As you may already know – or maybe you don’t – I am heading into my final semester in the MFA program for Writing at the University of San Francisco. Last summer, I took the first of two thesis classes, where you work one on one with an instructor. Your primary focus is to continue creating or begin revising the submission(s) for your thesis, which is required to graduate successfully and on time. This fall, I am to complete the second step of the thesis, where I am to focus on final revisions and formatting.
I tuned out this summer from nearly everything. When I should have been working on my thesis for real, I simply withdrew from reality. I’ve said it before. So much was going on in the real world (terrorist attacks, celebrity deaths, Black Lives Matter) that I couldn’t focus on myself or anything important to me. I couldn’t get a handle on my feelings. I went through the motions for most of the summer. I was selfish and did some fun things, but I don’t think I was selfish enough.
I also decided to begin a new chapter of my professional life by gaining employment at a local museum. That has literally been my dream since as long as I can remember. It’s surreal that I’m there. I’m learning new things every day while applying what I already am a master (mistress) at. I feel like I might be able to thrive in that environment and I’m ready for the challenge.
My fall thesis instructor asked when my work could be ready for pickup and I realized I should get cracking on revising. I crammed revision of three pieces of my seven piece short fiction collection into one afternoon.
Despite the title of this blog, I don’t regret a damn minute of it.
The key to revision your own work is not to start revising immediately after you’ve gotten feedback. There are some folks who insist, as the feedback is fresh in the brain and you can start applying changes right then and there. Not me. I am of the school of letting it sit and percolate for a bit.
I hit on a formula for revision that may work for you.
- Read through it once; no editing, no matter how badly you want to. Make physical notes with a pen and paper about character names, plot holes you just realized were there, revisions you think you might want to make, etc.
- Read it again and start deploying your notes. Don’t obsess over things too long, just get through your notes.
- Set your piece aside and take in the feedback you’ve been given in workshop (hopefully you’re able to workshop your pieces before revision). Accept and/or reject feedback as needed. Like in real life, you don’t have to take everything to heart. Sometimes it’s good to have a fresh pair of eyes look at the words on a page you’ve read a million times before. Notice if there are patterns in the critiques; those are the ones you want to delete or play up as needed.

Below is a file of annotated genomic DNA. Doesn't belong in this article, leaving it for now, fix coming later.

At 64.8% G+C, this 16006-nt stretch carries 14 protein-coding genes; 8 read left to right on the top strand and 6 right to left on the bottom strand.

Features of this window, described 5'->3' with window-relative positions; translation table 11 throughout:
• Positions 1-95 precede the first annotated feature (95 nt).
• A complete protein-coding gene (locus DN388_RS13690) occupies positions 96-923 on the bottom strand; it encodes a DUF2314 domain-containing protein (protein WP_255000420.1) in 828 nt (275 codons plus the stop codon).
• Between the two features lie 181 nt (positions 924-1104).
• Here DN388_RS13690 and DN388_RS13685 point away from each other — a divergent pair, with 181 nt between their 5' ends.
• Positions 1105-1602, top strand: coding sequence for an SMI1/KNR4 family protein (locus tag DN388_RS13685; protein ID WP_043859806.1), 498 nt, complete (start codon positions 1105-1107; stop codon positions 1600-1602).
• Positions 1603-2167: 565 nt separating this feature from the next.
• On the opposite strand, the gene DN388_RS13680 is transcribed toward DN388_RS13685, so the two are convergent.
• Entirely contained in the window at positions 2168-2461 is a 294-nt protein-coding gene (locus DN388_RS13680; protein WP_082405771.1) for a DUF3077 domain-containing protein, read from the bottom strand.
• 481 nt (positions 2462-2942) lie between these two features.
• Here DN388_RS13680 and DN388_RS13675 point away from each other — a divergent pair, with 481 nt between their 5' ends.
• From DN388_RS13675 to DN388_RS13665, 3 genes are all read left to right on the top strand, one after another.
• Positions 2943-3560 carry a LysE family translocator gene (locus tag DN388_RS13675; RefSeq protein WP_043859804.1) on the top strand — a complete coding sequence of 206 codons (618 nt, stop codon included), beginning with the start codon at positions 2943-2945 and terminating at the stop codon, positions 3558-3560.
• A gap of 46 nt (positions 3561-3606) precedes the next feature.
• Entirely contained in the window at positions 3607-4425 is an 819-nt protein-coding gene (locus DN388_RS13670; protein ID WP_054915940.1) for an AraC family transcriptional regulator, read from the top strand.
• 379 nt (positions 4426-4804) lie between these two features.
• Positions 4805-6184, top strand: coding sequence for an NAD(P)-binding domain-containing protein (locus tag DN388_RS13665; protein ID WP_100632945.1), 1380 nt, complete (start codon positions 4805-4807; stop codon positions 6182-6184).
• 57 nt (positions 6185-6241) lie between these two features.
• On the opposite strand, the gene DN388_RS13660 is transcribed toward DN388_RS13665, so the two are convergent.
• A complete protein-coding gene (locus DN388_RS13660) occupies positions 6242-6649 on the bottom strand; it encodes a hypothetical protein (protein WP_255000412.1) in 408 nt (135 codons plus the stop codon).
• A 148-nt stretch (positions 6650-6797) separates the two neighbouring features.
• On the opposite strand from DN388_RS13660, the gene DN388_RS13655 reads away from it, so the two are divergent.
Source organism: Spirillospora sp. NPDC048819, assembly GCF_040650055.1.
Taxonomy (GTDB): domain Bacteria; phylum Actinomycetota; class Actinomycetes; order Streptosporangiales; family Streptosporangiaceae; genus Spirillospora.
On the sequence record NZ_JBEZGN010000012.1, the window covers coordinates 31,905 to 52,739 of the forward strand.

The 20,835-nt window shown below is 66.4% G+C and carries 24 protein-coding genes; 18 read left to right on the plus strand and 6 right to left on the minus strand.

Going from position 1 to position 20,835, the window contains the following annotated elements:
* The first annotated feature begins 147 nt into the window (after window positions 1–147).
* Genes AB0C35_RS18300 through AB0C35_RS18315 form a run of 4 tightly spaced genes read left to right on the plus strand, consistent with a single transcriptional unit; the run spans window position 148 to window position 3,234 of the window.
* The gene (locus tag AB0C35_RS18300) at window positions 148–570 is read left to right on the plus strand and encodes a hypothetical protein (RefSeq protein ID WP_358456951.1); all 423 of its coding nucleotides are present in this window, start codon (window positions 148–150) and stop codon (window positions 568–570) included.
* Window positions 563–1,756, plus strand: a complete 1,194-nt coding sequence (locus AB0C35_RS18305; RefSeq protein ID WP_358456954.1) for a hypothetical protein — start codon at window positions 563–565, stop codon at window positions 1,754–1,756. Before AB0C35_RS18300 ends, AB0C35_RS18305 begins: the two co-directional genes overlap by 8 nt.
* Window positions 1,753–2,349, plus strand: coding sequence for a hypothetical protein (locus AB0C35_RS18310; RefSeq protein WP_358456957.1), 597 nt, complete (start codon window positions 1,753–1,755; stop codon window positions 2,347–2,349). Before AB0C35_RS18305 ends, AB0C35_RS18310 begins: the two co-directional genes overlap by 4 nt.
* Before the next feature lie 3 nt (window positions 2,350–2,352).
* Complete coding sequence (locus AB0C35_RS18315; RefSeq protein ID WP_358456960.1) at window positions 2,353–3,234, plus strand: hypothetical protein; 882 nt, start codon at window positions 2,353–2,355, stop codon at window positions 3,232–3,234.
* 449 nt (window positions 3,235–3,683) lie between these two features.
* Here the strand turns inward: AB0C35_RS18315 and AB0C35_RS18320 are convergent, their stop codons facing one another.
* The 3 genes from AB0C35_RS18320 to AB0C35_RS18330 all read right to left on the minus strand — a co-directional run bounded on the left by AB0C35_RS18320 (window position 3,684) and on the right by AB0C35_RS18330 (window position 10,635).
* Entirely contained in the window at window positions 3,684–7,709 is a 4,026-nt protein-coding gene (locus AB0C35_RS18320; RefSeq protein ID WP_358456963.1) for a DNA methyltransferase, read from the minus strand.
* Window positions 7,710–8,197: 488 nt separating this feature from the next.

- Read through your piece again, incorporating the feedback you think would strengthen your piece.
- Set it aside and look at it at a later date.
It was seriously a lot of fun to post up in 1 of the quiet rooms at the library branch that I saw being built when I first moved to San Jose. It’s what I should’ve been doing all summer. I tuned everything out and revised the SHIT out of the initial 3 pieces my instructor is going to get. I let myself get distracted only minimally. Accidentally leaving my cell phone at home probably helped tons. I think my favorite observation from this experiment was that I gutted one piece before I got to step 3 in my revision process. By the time I was finished with gutting it, their feedback was moot. Oops. Thankfully the other two needed minimal revisions. I’ll take one last look at them all before I send them to print.
There are a lot of my fellow writers who still talk down about MFA programs, or write missives about how they left their program. I’m not going to lie either; they’re not meant for everybody. If you’ve already got your foot in the door with an agent, a publisher, whatever, why apply/why stay? Keep doing you. I went into the program because I had no guidance whatsoever on how to be a professional writer. There were no writing programs in Southside Modesto. I didn’t know how to look at my work critically. I majored in English literature, I can write the shit out of a critical paper on an author’s work, no problem. But reading and critiquing English literature does not a professional writer make. There’s only so much great literature you can read before you want to do it for yourself.
I entered my program to be a professional writer, to observe how others do it, to see how I incorporate what I’ve learned so that I can do it when I’m out in the world. That’s what I’m learning. I’m sending my stuff out. I’m getting rejected. That’s part and parcel of being professional and I couldn’t be more excited.
And that’s how I spent my summer vacation.